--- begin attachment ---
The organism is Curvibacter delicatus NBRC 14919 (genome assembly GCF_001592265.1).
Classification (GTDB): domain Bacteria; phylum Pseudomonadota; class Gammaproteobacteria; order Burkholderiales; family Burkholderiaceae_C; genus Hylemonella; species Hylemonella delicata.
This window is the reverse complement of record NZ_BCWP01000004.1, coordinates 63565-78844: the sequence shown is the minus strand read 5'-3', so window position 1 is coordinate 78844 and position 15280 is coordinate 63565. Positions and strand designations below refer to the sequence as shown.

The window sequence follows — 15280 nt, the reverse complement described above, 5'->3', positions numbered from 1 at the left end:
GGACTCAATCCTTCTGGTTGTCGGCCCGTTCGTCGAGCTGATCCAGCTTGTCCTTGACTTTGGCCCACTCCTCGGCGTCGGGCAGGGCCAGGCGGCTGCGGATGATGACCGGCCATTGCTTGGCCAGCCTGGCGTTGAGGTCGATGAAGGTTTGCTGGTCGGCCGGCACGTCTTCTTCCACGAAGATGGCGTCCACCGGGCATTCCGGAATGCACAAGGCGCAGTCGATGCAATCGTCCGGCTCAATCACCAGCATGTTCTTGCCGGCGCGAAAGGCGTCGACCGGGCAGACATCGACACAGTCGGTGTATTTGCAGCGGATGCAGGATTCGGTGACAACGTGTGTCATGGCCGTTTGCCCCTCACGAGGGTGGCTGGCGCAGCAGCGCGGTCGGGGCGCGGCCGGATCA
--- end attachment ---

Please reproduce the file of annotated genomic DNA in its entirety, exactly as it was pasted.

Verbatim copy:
The organism is Curvibacter delicatus NBRC 14919 (genome assembly GCF_001592265.1).
Classification (GTDB): domain Bacteria; phylum Pseudomonadota; class Gammaproteobacteria; order Burkholderiales; family Burkholderiaceae_C; genus Hylemonella; species Hylemonella delicata.
This window is the reverse complement of record NZ_BCWP01000004.1, coordinates 63565-78844: the sequence shown is the minus strand read 5'-3', so window position 1 is coordinate 78844 and position 15280 is coordinate 63565. Positions and strand designations below refer to the sequence as shown.

The window sequence follows — 15280 nt, the reverse complement described above, 5'->3', positions numbered from 1 at the left end:
GGACTCAATCCTTCTGGTTGTCGGCCCGTTCGTCGAGCTGATCCAGCTTGTCCTTGACTTTGGCCCACTCCTCGGCGTCGGGCAGGGCCAGGCGGCTGCGGATGATGACCGGCCATTGCTTGGCCAGCCTGGCGTTGAGGTCGATGAAGGTTTGCTGGTCGGCCGGCACGTCTTCTTCCACGAAGATGGCGTCCACCGGGCATTCCGGAATGCACAAGGCGCAGTCGATGCAATCGTCCGGCTCAATCACCAGCATGTTCTTGCCGGCGCGAAAGGCGTCGACCGGGCAGACATCGACACAGTCGGTGTATTTGCAGCGGATGCAGGATTCGGTGACAACGTGTGTCATGGCCGTTTGCCCCTCACGAGGGTGGCTGGCGCAGCAGCGCGGTCGGGGCGCGGCCGGATCA